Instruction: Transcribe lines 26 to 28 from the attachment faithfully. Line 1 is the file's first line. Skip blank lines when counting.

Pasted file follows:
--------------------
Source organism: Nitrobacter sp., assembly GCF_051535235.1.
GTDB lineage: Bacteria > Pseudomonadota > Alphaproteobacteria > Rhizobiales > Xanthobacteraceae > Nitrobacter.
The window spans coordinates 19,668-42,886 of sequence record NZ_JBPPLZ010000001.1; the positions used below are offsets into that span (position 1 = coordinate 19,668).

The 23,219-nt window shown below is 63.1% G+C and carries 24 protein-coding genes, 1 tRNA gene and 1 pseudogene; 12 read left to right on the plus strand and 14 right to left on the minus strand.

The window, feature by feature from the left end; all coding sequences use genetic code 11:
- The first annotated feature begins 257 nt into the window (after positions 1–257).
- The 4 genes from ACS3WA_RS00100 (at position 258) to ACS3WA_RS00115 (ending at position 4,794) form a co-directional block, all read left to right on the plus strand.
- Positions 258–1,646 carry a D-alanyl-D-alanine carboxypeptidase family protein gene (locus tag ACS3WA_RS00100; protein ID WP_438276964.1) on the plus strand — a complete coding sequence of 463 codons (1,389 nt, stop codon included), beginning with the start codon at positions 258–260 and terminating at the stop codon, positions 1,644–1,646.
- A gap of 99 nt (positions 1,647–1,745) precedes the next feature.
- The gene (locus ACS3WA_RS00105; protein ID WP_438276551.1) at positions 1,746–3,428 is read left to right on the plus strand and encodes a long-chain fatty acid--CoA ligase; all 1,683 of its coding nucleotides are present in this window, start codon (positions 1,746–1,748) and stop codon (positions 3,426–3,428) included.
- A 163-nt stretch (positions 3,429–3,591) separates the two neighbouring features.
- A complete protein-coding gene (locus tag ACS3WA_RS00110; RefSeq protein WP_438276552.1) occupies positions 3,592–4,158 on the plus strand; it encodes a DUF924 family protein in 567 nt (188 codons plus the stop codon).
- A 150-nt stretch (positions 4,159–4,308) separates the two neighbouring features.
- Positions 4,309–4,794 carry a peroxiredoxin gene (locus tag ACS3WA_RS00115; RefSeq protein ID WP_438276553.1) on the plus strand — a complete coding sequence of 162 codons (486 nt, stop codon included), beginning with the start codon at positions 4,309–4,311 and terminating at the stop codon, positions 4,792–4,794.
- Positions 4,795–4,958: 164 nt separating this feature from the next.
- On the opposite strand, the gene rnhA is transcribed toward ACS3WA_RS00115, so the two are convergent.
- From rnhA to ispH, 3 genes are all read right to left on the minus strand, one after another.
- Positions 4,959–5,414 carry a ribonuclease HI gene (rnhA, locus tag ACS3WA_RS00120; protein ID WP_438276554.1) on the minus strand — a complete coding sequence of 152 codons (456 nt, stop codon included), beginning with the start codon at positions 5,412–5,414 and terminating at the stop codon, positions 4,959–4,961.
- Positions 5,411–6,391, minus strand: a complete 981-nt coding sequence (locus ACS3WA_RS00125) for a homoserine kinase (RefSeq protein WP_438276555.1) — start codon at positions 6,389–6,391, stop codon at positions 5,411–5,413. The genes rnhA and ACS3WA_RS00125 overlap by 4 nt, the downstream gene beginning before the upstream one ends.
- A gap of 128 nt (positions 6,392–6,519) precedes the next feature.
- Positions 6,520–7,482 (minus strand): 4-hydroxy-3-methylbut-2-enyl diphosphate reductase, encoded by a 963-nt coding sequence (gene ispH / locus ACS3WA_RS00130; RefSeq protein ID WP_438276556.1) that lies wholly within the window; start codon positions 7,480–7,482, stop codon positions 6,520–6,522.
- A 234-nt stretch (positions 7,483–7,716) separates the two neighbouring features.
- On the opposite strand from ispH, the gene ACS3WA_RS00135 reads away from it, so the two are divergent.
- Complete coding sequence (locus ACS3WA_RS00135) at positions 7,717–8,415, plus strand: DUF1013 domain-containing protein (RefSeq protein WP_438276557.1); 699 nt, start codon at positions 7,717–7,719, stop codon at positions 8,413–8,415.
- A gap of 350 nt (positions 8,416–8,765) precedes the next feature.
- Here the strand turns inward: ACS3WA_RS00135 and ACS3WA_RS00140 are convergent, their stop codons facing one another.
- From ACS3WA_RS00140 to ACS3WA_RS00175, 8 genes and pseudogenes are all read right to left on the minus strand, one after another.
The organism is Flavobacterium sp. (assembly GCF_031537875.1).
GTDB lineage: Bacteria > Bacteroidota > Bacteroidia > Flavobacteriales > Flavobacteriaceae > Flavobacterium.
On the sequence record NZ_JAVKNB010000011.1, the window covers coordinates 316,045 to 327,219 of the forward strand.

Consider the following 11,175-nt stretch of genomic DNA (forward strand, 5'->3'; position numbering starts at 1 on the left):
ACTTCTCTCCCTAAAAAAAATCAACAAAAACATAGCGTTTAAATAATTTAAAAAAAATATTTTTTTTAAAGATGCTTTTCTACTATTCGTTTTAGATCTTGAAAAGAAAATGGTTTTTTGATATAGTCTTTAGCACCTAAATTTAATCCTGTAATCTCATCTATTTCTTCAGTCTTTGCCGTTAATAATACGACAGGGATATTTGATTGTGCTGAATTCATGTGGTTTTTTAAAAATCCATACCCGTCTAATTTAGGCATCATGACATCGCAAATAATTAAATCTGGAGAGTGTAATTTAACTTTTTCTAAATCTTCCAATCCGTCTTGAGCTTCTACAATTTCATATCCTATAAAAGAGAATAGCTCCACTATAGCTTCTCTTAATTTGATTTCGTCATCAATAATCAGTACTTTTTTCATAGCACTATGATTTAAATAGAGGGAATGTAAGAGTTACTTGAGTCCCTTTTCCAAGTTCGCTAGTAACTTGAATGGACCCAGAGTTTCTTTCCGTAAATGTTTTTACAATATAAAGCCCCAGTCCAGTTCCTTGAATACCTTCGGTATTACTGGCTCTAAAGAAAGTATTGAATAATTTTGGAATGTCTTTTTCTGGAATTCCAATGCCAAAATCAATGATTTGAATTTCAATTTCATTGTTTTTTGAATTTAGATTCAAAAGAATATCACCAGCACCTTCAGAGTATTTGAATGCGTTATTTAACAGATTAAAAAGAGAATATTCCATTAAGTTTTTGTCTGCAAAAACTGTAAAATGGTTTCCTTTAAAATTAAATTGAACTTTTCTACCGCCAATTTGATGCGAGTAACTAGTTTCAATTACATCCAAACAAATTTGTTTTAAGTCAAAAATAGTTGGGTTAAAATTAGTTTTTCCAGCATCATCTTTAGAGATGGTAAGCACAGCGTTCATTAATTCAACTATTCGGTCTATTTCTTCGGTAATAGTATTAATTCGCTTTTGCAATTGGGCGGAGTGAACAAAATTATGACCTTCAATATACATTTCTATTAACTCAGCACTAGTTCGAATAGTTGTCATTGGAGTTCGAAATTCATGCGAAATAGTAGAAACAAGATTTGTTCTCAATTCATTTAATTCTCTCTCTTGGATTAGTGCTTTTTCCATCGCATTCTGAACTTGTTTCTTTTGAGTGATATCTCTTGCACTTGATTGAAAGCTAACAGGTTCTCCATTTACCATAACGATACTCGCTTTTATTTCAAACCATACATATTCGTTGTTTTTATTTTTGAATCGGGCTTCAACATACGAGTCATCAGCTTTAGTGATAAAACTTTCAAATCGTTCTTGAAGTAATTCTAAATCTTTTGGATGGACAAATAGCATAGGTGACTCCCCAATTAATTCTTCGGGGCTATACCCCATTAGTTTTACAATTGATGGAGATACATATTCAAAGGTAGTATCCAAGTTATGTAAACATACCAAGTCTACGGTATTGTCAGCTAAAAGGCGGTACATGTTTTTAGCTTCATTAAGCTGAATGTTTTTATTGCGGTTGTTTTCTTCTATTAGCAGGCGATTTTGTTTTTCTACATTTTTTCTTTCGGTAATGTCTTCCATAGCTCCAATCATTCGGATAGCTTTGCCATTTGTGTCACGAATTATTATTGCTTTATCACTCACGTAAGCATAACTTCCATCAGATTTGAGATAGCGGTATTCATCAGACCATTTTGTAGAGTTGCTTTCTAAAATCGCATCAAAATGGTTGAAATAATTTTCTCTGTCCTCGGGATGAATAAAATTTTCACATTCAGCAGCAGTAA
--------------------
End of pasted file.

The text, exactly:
- Here the strand turns inward: ACS3WA_RS00135 and ACS3WA_RS00140 are convergent, their stop codons facing one another.
- From ACS3WA_RS00140 to ACS3WA_RS00175, 8 genes and pseudogenes are all read right to left on the minus strand, one after another.
The organism is Flavobacterium sp. (assembly GCF_031537875.1).